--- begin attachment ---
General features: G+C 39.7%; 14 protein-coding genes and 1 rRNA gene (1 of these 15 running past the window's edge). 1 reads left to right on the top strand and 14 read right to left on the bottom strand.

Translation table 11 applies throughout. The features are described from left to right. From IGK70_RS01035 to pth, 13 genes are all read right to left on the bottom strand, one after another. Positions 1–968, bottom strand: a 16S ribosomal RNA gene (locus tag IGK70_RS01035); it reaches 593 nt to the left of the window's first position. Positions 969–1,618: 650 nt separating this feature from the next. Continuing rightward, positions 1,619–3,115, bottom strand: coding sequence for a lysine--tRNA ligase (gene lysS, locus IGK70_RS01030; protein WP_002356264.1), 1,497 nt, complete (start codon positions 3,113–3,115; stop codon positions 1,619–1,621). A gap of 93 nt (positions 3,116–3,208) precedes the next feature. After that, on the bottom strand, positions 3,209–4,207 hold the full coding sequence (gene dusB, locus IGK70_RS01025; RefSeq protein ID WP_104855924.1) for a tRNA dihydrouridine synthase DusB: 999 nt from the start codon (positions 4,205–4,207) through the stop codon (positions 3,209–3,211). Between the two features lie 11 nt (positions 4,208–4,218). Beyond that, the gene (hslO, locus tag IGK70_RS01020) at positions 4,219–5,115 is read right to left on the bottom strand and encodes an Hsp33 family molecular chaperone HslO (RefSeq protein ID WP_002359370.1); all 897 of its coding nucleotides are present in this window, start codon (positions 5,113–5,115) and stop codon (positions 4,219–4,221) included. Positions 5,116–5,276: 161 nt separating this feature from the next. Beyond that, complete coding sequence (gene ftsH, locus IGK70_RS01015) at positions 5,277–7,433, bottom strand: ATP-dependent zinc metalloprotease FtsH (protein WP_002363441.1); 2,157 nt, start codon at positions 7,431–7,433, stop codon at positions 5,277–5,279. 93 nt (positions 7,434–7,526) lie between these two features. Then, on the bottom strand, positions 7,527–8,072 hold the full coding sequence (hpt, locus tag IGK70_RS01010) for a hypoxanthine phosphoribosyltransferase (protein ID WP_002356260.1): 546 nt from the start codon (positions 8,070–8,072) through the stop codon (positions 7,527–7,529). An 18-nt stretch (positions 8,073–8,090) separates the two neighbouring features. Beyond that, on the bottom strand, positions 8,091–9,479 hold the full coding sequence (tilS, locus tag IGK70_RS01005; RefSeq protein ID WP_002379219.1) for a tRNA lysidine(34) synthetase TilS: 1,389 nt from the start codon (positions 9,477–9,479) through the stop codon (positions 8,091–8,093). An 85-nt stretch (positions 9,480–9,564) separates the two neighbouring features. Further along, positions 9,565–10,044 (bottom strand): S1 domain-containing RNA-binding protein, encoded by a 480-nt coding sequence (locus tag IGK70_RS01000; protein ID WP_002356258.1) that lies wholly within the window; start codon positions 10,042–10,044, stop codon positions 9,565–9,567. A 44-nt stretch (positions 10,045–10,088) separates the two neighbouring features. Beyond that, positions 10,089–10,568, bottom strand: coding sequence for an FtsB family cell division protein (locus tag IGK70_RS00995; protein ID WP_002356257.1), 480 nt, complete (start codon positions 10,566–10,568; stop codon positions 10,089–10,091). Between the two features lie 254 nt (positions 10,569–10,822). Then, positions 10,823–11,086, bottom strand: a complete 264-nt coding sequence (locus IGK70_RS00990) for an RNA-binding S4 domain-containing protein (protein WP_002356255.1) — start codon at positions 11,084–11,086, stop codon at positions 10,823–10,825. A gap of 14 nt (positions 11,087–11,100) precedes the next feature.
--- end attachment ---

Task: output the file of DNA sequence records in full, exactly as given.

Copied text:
General features: G+C 39.7%; 14 protein-coding genes and 1 rRNA gene (1 of these 15 running past the window's edge). 1 reads left to right on the top strand and 14 read right to left on the bottom strand.

Translation table 11 applies throughout. The features are described from left to right. From IGK70_RS01035 to pth, 13 genes are all read right to left on the bottom strand, one after another. Positions 1–968, bottom strand: a 16S ribosomal RNA gene (locus tag IGK70_RS01035); it reaches 593 nt to the left of the window's first position. Positions 969–1,618: 650 nt separating this feature from the next. Continuing rightward, positions 1,619–3,115, bottom strand: coding sequence for a lysine--tRNA ligase (gene lysS, locus IGK70_RS01030; protein WP_002356264.1), 1,497 nt, complete (start codon positions 3,113–3,115; stop codon positions 1,619–1,621). A gap of 93 nt (positions 3,116–3,208) precedes the next feature. After that, on the bottom strand, positions 3,209–4,207 hold the full coding sequence (gene dusB, locus IGK70_RS01025; RefSeq protein ID WP_104855924.1) for a tRNA dihydrouridine synthase DusB: 999 nt from the start codon (positions 4,205–4,207) through the stop codon (positions 3,209–3,211). Between the two features lie 11 nt (positions 4,208–4,218). Beyond that, the gene (hslO, locus tag IGK70_RS01020) at positions 4,219–5,115 is read right to left on the bottom strand and encodes an Hsp33 family molecular chaperone HslO (RefSeq protein ID WP_002359370.1); all 897 of its coding nucleotides are present in this window, start codon (positions 5,113–5,115) and stop codon (positions 4,219–4,221) included. Positions 5,116–5,276: 161 nt separating this feature from the next. Beyond that, complete coding sequence (gene ftsH, locus IGK70_RS01015) at positions 5,277–7,433, bottom strand: ATP-dependent zinc metalloprotease FtsH (protein WP_002363441.1); 2,157 nt, start codon at positions 7,431–7,433, stop codon at positions 5,277–5,279. 93 nt (positions 7,434–7,526) lie between these two features. Then, on the bottom strand, positions 7,527–8,072 hold the full coding sequence (hpt, locus tag IGK70_RS01010) for a hypoxanthine phosphoribosyltransferase (protein ID WP_002356260.1): 546 nt from the start codon (positions 8,070–8,072) through the stop codon (positions 7,527–7,529). An 18-nt stretch (positions 8,073–8,090) separates the two neighbouring features. Beyond that, on the bottom strand, positions 8,091–9,479 hold the full coding sequence (tilS, locus tag IGK70_RS01005; RefSeq protein ID WP_002379219.1) for a tRNA lysidine(34) synthetase TilS: 1,389 nt from the start codon (positions 9,477–9,479) through the stop codon (positions 8,091–8,093). An 85-nt stretch (positions 9,480–9,564) separates the two neighbouring features. Further along, positions 9,565–10,044 (bottom strand): S1 domain-containing RNA-binding protein, encoded by a 480-nt coding sequence (locus tag IGK70_RS01000; protein ID WP_002356258.1) that lies wholly within the window; start codon positions 10,042–10,044, stop codon positions 9,565–9,567. A 44-nt stretch (positions 10,045–10,088) separates the two neighbouring features. Beyond that, positions 10,089–10,568, bottom strand: coding sequence for an FtsB family cell division protein (locus tag IGK70_RS00995; protein ID WP_002356257.1), 480 nt, complete (start codon positions 10,566–10,568; stop codon positions 10,089–10,091). Between the two features lie 254 nt (positions 10,569–10,822). Then, positions 10,823–11,086, bottom strand: a complete 264-nt coding sequence (locus IGK70_RS00990) for an RNA-binding S4 domain-containing protein (protein WP_002356255.1) — start codon at positions 11,084–11,086, stop codon at positions 10,823–10,825. A gap of 14 nt (positions 11,087–11,100) precedes the next feature.